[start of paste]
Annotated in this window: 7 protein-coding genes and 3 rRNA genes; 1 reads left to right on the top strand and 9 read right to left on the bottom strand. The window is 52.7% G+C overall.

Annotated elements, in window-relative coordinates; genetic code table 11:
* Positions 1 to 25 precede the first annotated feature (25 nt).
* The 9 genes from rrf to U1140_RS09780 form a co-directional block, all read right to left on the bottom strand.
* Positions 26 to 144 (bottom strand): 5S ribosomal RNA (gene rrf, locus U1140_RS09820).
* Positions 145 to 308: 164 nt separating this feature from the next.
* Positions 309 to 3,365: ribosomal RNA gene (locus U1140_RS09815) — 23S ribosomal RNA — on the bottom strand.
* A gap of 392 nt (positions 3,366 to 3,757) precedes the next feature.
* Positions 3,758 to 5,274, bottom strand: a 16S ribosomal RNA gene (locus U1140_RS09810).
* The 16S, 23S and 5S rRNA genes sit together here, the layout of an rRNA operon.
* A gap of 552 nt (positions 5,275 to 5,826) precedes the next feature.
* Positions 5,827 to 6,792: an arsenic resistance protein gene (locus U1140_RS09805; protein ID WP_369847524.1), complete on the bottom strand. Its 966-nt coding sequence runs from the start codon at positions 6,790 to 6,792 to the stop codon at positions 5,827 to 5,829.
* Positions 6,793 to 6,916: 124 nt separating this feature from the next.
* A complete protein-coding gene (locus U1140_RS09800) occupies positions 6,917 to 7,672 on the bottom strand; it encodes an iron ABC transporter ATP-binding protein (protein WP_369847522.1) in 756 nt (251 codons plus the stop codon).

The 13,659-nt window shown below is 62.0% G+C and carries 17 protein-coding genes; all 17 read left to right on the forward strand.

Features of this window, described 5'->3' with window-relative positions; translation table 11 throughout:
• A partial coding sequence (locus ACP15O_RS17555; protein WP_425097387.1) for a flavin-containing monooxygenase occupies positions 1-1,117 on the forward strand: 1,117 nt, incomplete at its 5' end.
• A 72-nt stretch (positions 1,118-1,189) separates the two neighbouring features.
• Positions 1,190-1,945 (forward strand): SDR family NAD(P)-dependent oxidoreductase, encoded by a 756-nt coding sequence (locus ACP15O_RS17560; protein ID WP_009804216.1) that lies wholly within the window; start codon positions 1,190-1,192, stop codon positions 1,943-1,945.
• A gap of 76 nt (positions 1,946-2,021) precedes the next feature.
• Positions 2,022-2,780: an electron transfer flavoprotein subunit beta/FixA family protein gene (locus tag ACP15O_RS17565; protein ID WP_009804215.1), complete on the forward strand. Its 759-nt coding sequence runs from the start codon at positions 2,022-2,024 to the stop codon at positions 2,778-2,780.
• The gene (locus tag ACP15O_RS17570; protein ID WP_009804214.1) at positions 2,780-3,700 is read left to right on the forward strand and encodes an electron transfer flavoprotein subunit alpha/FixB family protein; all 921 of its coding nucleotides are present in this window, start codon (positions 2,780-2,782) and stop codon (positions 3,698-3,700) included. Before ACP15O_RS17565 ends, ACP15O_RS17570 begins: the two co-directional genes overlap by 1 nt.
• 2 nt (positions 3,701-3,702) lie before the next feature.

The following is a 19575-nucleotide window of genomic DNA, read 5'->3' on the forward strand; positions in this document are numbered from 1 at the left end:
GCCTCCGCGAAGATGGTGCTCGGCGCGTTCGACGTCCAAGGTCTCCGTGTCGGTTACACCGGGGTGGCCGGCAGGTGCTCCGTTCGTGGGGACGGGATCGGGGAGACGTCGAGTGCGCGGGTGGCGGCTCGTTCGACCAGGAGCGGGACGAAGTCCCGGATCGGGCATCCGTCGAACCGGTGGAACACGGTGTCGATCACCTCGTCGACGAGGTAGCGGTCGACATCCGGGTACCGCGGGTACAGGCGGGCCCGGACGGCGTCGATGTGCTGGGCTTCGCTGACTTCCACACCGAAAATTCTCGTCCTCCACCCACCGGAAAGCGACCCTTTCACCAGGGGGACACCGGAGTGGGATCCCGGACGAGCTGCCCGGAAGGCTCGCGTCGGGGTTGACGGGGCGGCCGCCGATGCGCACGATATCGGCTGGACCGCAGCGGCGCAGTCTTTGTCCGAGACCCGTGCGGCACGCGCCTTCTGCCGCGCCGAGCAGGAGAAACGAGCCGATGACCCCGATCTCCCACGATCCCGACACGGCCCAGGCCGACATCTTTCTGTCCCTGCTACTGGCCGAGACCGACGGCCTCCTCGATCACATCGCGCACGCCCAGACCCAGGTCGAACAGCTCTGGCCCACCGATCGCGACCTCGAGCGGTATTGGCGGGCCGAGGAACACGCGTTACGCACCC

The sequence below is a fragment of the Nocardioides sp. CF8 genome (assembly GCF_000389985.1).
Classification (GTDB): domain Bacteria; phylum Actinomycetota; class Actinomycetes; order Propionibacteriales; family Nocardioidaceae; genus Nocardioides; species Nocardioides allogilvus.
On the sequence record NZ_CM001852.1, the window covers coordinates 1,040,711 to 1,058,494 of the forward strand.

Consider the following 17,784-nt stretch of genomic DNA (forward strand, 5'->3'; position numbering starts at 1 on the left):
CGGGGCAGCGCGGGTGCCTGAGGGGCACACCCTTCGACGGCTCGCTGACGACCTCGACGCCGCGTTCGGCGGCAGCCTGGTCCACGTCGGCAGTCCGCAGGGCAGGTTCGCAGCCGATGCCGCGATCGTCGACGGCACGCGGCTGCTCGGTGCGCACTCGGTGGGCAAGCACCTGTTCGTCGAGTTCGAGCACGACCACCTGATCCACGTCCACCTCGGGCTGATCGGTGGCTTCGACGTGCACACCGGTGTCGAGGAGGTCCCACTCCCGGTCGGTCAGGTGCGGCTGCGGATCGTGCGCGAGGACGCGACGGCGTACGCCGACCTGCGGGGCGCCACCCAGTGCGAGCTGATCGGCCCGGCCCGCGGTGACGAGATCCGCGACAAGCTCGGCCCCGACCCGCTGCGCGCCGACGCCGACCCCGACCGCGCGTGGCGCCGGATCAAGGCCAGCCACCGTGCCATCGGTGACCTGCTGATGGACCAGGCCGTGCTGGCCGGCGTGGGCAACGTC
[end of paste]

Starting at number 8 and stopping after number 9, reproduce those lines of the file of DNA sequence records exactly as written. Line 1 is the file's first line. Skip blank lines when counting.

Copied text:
* A gap of 392 nt (positions 3,366 to 3,757) precedes the next feature.
* Positions 3,758 to 5,274, bottom strand: a 16S ribosomal RNA gene (locus U1140_RS09810).